I was able to download the PSF here:

Perhaps you don’t have access to the entire article - I forgot I have academic access. These lines might be helpful?

Pooling results from 49 training studies indicated no significant correlation between relative exercise intensity and training-induced changes in CS activity (r = - 0.13;95% CI [-0.37, 0.12]; P = 0.315; Fig. 2c), not even when studies employing SIT were removed (r = - 0.01; 95% CI [-0.31, 0.30]; P = 0.971; Fig. 2d), or when the effects of training duration were ‘‘partialed out’’ (i.e. controlled for [77]) (ry1.2 = 0.23; 95% CI; [-0.02, 0.45]; P = 0.085). This further suggests exercise intensity may not be a key determinant of training-induced changes in CS activity

  1. When the impact of increased duration (not volume) is statistically accounted for, changes in CS activity flatten. I.e. it is the duration component of “volume” that is driving the adaptation, not volume as a product of intensity and duration.

  2. Higher intensities result in non-linear increases in fatigue.

  3. Higher intensities result in non-linear increases in glycolytic cost.

  4. ???

(Spend that extra fatigue and fuel on your harder sessions or making your easier sessions longer or taking more rest or enjoying other bits of your life more)

  1. Profit


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Great points all around!

@josephhlbusby First things first, we’ve never said that if something doesn’t fit our model, it must be wrong. Quite the contrary. We say “This is how the algorithm works and how we add things up.” It’s not likely to be totally accurate but it is far more useful than anything else we’ve seen. We follow where the MPA algorithm leads us rather than attempting to model a physiological process. As we see in the discussion, interpreting the science can be easily misleading or misunderstood, sometimes contradictory even. There are no misunderstandings or contradictions in being able to predict how much power you have and how long you can sustain it when we plot MPA with your power data. The better we do it, the more visible it becomes and the better we demonstrate our understanding of athletic fitness. We believe that how much power you can sustain at any given point in time, with or without fatigue, is true determinant of athletic fitness.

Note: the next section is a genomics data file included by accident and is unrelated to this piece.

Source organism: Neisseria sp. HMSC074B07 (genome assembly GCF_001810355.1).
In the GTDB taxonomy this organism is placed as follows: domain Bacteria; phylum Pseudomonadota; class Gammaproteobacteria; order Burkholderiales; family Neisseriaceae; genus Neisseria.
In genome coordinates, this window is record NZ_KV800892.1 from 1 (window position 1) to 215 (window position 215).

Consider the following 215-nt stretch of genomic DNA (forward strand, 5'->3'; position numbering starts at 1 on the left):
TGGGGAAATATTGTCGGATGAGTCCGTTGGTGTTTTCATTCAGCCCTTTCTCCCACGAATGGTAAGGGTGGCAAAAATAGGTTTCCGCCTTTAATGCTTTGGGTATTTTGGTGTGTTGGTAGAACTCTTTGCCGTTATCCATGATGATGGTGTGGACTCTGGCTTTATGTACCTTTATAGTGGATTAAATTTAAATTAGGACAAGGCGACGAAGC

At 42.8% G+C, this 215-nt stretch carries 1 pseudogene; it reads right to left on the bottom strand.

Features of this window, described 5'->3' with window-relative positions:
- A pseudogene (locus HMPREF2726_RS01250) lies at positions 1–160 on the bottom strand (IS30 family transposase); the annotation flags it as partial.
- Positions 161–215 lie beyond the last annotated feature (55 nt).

@hpbieker We indeed see some model improvements in how low, high and peak systems are involved in the production of power and we also see this as affecting MPA. As an example, the current model does not show any reduction in power for efforts just below TP whereas there are real reductions in MPA that exist in the data when efforts just below TP are sustained. In the Xert 2.0 model, there are changes in how we model fatigue near TP that we think improve upon the calculation of MPA and, as a result of that, will improve how XSS gets calculated (since it is a function of MPA). Indeed, this may even indicate precisely what @josephhlbusby is describing where the rate of low XSS accumulation is capped at intensities much lower than TP. In 1.0, LTP is a useful metric. In 2.0, it becomes a core parameter that enables this to be modeled directly.

I’m not sure I entirely agree with you Armando - and with respect to all of the work you put into the software - as above - I feel like you were very quick to jump on a quick reading of the paper that misunderstood its meaning, as long as it agreed with the model - when in fact the paper says the exact opposite.

Xert treats all XSS, divided into low, high and peak the same. We don’t go a level deeper to say this XSS is better than that XS

But what if it was?

There are no misunderstandings or contradictions in being able to predict how much power you have and how long you can sustain it when we plot MPA with your power data

Well, as you’ve said yourself - this isn’t quite true. If I rode at 1 watt below my TP for 2 hours (lord alive I wish I had that kind of robustness), the model would state that my MPA would still be 1400w, just as if I’d ridden at 50w for 2 hours.